I don’t like talking about myself. No, really. I know you’re thinking that I talk about myself on my blog and in social media outlets, etc... but I assure you, I’d much rather keep my life primarily private. I do totally enjoy sharing my thoughts about my passions and the things (and people) who matter to me, but talking about my accomplishments or strengths feels…. slimy. I even used to jokingly refer to my mom as my “walking resume” because I always shied away from crowing about myself but she happily touted my achievements to anyone who would listen!
But the problem comes in when I’m supposed to promote myself, and we all know promotion is a key component of business. I’m an author and need to promote my book (and myself, too). I’m a business owner and need to promote my business and my skills. I’m signed with a talent agency and need to promote my own personal brand via social media in order to land great work.
It feels forced sometimes, doesn’t it? A lot of people seem totally comfortable with publicly gloating. And many do it through “humble-bragging” (for the record, that’s still bragging, y’all! Insert a “#blessed” here). Good for them, I guess! Entire social media platforms have been created to cater to their self-adulation, so that’s fun for them.
But what about the rest of us who would rather let our accomplishments speak for themselves and keep our lives as private as possible?
Here’s my take.
1. You don’t have a choice sometimes, but you do have options.
As much as you might want to refrain from indulging in self-promotion, you might need to in order to achieve certain objectives. But don’t feel boxed in to promoting yourself and your services like everybody else does. If you contribute pieces of content to third party publications, but feel a little squirmy about posting a self-congratulatory tweet about it… you don’t have to! Instead, you could simply retweet the publication’s post that links to your article. You’re still sharing it, but you’re letting the publication toot your own horn instead of doing it yourself. There are plenty of ways to present factual pieces of information that speak to your expertise, while leaving the lens of your own interpretation out of it.
2. Let your digital presence do the sharing so your face-to-face self doesn’t have to.
If you were having a conversation with someone and he kept listing off his achievements while sporting an obnoxiously smug smile… you’d do a 180-degree turn and run the other way! Right? Patting your own back while sitting with someone face-to-face is a major turnoff, in any kind of interpersonal communication. So don’t feel like you need to ram your own successes down an innocent friend or customer’s throat in order to have them understand why you and your company are great. Instead, focus on beefing up your digital presence! Your website should detail all of your strengths and do so with vigor. If you’ve won awards, proudly display those badges on your home page. Have compelling case studies? Place them prominently on your site, and extract exciting excerpts to place in other key spots too. Be sure your website and your own personal LinkedIn are bursting with testaments of your skills and competence. This way, your interpersonal conversations can be just that – conversations that are human-to-human, and free from bombastic distractions.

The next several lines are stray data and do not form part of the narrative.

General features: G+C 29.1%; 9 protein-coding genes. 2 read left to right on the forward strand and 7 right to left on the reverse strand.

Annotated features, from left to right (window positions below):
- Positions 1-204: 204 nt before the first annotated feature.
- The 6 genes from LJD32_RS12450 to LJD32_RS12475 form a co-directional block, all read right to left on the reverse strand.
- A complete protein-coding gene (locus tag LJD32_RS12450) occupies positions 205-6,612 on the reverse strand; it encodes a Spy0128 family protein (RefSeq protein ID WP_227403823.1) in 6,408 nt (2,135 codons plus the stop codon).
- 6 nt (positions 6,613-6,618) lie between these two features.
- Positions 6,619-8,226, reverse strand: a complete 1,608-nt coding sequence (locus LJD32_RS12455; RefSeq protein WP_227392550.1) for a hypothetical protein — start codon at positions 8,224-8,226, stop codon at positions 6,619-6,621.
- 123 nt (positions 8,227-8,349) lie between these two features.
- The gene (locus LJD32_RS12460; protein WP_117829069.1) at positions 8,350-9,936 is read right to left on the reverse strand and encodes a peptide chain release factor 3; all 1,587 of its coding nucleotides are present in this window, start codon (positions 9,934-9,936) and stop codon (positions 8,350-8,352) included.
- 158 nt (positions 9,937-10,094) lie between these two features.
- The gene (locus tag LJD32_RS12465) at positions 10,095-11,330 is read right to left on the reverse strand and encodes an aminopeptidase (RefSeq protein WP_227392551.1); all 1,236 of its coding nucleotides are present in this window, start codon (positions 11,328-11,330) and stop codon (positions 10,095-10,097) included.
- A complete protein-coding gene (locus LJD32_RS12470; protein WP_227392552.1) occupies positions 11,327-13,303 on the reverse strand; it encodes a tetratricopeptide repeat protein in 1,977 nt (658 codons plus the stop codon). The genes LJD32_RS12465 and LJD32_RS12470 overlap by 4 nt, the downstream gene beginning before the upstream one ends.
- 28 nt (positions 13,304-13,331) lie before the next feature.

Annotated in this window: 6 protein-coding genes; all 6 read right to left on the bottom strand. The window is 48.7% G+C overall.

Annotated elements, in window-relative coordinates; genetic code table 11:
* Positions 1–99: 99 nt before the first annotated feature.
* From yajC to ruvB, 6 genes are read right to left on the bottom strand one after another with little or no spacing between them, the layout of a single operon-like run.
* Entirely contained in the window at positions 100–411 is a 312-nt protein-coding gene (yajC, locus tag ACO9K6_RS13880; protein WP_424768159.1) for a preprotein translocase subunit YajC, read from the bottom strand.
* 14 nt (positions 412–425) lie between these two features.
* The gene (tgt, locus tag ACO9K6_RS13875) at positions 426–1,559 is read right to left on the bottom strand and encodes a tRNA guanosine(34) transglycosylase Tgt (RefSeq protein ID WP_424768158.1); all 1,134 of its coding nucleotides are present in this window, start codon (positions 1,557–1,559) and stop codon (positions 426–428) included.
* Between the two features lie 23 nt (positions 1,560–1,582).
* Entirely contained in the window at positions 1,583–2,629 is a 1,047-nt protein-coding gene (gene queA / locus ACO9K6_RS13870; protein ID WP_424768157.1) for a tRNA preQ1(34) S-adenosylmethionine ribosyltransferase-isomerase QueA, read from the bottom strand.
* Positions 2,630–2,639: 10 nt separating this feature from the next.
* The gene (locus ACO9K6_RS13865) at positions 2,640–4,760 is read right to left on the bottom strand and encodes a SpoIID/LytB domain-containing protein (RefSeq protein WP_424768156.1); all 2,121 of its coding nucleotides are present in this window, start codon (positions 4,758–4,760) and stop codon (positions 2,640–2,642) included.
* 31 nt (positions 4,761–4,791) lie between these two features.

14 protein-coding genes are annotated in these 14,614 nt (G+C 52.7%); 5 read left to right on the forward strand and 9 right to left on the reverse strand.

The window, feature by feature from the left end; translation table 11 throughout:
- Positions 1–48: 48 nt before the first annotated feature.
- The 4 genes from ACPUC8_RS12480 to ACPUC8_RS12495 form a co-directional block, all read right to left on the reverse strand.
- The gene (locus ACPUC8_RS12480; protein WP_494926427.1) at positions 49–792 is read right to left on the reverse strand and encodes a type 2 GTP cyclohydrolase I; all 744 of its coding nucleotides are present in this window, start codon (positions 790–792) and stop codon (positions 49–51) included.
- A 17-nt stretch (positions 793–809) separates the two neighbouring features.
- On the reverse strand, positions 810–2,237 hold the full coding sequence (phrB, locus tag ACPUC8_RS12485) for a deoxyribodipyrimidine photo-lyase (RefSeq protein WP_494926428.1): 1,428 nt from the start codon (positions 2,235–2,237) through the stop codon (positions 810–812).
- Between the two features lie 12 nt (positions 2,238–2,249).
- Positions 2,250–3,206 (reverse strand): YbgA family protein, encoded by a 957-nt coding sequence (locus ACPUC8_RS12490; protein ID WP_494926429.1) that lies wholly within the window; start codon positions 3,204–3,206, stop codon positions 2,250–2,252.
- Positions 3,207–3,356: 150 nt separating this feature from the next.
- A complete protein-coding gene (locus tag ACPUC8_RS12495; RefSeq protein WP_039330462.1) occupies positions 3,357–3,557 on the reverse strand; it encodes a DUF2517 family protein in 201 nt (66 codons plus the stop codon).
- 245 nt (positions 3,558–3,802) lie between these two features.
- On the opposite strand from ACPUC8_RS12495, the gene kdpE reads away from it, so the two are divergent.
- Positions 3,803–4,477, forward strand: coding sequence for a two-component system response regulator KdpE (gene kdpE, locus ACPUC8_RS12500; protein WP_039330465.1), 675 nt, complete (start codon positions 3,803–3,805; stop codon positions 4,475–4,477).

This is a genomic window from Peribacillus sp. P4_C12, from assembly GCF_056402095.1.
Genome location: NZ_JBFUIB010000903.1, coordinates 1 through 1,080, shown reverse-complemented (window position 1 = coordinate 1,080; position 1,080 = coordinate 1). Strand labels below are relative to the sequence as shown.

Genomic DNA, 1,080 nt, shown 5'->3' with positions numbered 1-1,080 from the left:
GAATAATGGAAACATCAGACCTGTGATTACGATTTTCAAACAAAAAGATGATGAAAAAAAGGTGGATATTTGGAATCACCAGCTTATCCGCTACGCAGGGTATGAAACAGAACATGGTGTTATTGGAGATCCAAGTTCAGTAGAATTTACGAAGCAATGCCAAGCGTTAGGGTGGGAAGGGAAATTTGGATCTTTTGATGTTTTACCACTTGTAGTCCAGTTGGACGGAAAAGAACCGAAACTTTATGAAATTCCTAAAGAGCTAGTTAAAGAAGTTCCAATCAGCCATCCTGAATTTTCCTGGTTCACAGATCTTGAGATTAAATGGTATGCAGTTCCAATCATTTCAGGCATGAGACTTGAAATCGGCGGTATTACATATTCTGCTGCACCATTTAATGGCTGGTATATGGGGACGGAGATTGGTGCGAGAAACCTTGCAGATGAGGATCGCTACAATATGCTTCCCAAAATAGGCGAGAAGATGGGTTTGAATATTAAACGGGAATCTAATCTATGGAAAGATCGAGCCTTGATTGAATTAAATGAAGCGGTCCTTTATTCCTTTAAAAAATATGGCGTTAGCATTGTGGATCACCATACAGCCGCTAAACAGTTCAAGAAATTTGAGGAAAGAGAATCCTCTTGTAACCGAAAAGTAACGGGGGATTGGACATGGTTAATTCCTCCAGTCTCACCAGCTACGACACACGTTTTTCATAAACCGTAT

3. Retain self-awareness at all times.
As you all know, I wrote a book about PR, but I’m convinced on a daily basis that my next book needs to be about self-awareness (this is partially written in jest, and partially written in dire seriousness). I have found that, within just about every area of PR and business and life, everyone could benefit from an extra dose of healthy self-awareness. The same holds true when trying to be tactful in your efforts around self-promotion. Try to think about how that picture you’re going to post, or that thinly veiled boastful email you’re about to send will be taken. If you were to be on the receiving end, would it cause you to think more highly of the individual who sent it or would it make you annoyed about the somewhat subliminal arrogance? Try to keep perspective and consider your ultimate goal whenever promoting yourself, your business and your products/services. If the promotional technique at hand doesn’t help you fulfill a specific purpose, nix it and find something else that does.
So the conclusion of all this is that yes, self-promotion and promotion of your company is important in today’s business landscape. Without it, you run the risk of fading into the background and being overlooked. But remember that there’s a time and place for certain types of promotion, and that “promotional” doesn’t have to be synonymous with “self-aggrandizing.” In fact, sharing your strengths can be handled tactfully in order to serve a purpose – and ultimately yield you some great results.